As always, I will be back at the same time next week to share my reading updates and for us to have a general catch-up in my Sunday Summary post. I hope you can join me for that!

For now, that’s all from me today. Tonight’s plan is to continue weaving in a multitude of yarn ends on pair of socks I just made, and then take The Secret History and a cuppa to bed with me.

What are you reading?

 

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Shelf Control #59 – 13/01/2023

Happy Friday and welcome to today’s Shelf Control post! This week, I’m excited to share my featured book. I have absolutely no idea what this book is like, and I have never tried this author before. However, I have added this book to my list as the main character of this book is one I’ve loved from a TV series I used to watch. If you want a sneaky hint before we jump into the book, the character was a detective, played by Idris Elba.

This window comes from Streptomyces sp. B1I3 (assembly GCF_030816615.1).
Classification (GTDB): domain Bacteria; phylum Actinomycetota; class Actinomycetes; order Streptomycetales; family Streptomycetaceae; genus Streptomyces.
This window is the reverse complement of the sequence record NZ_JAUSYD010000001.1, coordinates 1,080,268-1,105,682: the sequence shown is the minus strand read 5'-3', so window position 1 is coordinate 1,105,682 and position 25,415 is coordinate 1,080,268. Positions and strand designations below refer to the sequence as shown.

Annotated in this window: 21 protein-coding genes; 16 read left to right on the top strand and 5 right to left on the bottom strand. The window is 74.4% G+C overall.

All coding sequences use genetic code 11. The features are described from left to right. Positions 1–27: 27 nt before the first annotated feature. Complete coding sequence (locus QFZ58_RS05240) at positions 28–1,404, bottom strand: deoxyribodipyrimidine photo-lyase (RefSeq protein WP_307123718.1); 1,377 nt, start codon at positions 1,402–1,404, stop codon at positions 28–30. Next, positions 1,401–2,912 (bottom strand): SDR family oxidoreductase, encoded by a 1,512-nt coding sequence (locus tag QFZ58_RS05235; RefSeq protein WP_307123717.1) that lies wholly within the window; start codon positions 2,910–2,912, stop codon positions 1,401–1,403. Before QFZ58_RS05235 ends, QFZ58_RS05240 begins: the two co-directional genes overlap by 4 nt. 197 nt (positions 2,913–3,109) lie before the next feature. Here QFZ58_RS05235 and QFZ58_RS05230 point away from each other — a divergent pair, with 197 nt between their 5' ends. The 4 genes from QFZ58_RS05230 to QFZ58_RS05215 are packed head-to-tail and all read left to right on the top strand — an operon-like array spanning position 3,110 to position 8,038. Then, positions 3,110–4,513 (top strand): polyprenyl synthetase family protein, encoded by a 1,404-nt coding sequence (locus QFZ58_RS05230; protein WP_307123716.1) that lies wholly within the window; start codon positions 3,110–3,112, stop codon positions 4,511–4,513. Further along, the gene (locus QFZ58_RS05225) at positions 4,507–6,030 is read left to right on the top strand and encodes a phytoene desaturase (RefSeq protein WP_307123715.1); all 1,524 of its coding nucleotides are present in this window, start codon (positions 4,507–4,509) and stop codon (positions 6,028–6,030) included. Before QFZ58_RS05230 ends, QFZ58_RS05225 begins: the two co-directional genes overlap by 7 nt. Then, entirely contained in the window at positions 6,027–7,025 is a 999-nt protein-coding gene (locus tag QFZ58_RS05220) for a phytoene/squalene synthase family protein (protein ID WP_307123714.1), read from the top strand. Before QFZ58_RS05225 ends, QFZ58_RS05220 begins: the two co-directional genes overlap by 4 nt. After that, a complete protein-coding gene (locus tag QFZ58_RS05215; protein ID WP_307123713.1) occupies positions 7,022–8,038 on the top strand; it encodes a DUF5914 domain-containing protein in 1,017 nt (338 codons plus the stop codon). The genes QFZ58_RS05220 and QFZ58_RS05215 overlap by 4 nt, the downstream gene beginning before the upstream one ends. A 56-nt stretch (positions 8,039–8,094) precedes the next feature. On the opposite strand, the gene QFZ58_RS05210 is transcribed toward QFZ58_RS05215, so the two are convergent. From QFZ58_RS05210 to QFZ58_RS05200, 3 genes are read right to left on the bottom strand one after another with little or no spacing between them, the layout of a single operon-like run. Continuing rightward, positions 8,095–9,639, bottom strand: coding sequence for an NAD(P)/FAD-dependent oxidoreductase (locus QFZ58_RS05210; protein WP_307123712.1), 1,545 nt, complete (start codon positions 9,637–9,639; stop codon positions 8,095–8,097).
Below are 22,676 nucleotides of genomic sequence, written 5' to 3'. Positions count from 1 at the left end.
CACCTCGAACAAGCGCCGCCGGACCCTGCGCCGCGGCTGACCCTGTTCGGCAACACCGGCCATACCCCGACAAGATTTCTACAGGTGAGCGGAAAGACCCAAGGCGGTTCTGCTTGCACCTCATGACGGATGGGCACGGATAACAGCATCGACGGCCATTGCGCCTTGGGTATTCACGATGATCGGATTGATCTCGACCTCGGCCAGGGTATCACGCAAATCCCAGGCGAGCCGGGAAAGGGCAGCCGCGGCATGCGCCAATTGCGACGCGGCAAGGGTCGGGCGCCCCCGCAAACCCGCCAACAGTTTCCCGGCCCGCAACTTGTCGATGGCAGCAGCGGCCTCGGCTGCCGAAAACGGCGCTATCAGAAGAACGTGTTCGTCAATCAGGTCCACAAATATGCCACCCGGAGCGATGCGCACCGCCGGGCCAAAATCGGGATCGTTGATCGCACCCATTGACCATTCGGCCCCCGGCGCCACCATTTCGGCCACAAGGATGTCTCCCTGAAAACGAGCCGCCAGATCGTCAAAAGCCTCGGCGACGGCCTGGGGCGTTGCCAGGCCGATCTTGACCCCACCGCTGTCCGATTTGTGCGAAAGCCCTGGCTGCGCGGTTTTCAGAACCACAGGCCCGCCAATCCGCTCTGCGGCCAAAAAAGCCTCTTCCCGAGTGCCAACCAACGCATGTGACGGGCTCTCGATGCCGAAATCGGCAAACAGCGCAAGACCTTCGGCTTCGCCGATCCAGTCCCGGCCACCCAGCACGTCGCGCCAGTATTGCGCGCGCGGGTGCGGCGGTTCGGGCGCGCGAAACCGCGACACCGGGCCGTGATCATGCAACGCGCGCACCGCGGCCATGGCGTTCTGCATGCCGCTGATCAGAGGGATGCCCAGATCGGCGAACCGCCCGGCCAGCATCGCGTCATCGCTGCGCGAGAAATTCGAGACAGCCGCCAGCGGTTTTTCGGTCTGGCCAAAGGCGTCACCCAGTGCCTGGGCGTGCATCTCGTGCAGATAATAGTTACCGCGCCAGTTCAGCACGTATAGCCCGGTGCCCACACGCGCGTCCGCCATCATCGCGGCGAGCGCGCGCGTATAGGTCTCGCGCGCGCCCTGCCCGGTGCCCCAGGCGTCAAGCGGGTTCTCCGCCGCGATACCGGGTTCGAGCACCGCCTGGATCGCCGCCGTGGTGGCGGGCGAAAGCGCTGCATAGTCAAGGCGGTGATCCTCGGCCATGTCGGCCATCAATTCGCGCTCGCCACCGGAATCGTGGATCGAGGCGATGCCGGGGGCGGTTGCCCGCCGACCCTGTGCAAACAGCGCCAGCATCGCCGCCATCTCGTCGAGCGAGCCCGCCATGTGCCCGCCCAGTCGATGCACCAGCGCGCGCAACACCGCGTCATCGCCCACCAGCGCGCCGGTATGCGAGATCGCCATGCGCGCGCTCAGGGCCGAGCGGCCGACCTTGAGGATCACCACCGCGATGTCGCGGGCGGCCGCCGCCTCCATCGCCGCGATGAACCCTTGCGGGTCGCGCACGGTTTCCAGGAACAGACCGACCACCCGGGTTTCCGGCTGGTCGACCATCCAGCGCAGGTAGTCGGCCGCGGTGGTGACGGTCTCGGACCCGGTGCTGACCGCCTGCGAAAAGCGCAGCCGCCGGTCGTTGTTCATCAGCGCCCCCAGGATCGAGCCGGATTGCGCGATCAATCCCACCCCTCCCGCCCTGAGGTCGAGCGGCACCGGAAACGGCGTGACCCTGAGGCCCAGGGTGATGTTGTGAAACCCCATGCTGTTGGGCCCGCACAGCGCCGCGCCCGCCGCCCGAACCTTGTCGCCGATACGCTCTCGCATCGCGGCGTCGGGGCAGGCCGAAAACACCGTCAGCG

Do you know which character I’m talking about?

Before we get into it, I’ll quickly go through the usual recap of what Shelf Control is all about for any new readers.

Shelf Control is a regular feature on my blog. It’s a meme run by Lisa at Bookshelf Fantasies… a celebration of the unread books on our shelves! The idea is to pick a book you own but haven’t read and write a post about it (suggestions: include what it’s about, why you want to read it, and when you got it), and link up!

If you want to read more about the Shelf Control feature, check out Lisa’s introductory post.

Now, let’s dive into today’s featured book!

 

The Calling – Neil Cross

Genre: Thriller/Crime

Pages: 362

Audience: Adult

Publisher: Simon & Schuster

Publication Date: 04 Aug 2011

 

 

Goodreads – The Calling

Meet DCI John Luther.

He’s brilliant. He’s intense. He’s obsessional. He’s dangerous.